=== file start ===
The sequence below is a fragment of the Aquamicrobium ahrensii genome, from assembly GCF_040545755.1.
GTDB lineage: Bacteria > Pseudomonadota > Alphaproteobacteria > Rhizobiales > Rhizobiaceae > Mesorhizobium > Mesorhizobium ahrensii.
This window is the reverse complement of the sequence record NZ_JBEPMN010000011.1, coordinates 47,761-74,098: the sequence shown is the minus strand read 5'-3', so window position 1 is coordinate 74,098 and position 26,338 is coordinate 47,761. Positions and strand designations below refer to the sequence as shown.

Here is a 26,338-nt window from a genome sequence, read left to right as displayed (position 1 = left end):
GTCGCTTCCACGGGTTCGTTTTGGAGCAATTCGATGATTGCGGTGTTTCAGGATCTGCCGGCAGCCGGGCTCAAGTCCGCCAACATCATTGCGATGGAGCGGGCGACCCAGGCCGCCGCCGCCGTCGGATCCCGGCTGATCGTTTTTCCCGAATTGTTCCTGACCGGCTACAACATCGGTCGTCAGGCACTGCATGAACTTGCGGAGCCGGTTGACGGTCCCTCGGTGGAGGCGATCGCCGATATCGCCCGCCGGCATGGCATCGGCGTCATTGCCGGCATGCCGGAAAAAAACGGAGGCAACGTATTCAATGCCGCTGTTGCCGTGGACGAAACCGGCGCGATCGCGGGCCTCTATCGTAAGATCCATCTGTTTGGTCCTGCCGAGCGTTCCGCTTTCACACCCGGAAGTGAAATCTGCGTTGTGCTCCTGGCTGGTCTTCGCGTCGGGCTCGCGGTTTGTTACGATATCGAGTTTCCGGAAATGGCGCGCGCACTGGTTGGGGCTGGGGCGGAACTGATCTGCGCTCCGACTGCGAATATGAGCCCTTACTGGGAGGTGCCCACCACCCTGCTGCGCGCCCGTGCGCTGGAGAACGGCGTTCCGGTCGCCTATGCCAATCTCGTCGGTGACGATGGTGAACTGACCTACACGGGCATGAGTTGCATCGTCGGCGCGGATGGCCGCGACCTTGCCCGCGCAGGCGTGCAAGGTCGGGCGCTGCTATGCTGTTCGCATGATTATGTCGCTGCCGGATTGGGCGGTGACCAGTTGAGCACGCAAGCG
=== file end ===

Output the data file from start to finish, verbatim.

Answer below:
The sequence below is a fragment of the Aquamicrobium ahrensii genome, from assembly GCF_040545755.1.
GTDB lineage: Bacteria > Pseudomonadota > Alphaproteobacteria > Rhizobiales > Rhizobiaceae > Mesorhizobium > Mesorhizobium ahrensii.
This window is the reverse complement of the sequence record NZ_JBEPMN010000011.1, coordinates 47,761-74,098: the sequence shown is the minus strand read 5'-3', so window position 1 is coordinate 74,098 and position 26,338 is coordinate 47,761. Positions and strand designations below refer to the sequence as shown.

Here is a 26,338-nt window from a genome sequence, read left to right as displayed (position 1 = left end):
GTCGCTTCCACGGGTTCGTTTTGGAGCAATTCGATGATTGCGGTGTTTCAGGATCTGCCGGCAGCCGGGCTCAAGTCCGCCAACATCATTGCGATGGAGCGGGCGACCCAGGCCGCCGCCGCCGTCGGATCCCGGCTGATCGTTTTTCCCGAATTGTTCCTGACCGGCTACAACATCGGTCGTCAGGCACTGCATGAACTTGCGGAGCCGGTTGACGGTCCCTCGGTGGAGGCGATCGCCGATATCGCCCGCCGGCATGGCATCGGCGTCATTGCCGGCATGCCGGAAAAAAACGGAGGCAACGTATTCAATGCCGCTGTTGCCGTGGACGAAACCGGCGCGATCGCGGGCCTCTATCGTAAGATCCATCTGTTTGGTCCTGCCGAGCGTTCCGCTTTCACACCCGGAAGTGAAATCTGCGTTGTGCTCCTGGCTGGTCTTCGCGTCGGGCTCGCGGTTTGTTACGATATCGAGTTTCCGGAAATGGCGCGCGCACTGGTTGGGGCTGGGGCGGAACTGATCTGCGCTCCGACTGCGAATATGAGCCCTTACTGGGAGGTGCCCACCACCCTGCTGCGCGCCCGTGCGCTGGAGAACGGCGTTCCGGTCGCCTATGCCAATCTCGTCGGTGACGATGGTGAACTGACCTACACGGGCATGAGTTGCATCGTCGGCGCGGATGGCCGCGACCTTGCCCGCGCAGGCGTGCAAGGTCGGGCGCTGCTATGCTGTTCGCATGATTATGTCGCTGCCGGATTGGGCGGTGACCAGTTGAGCACGCAAGCG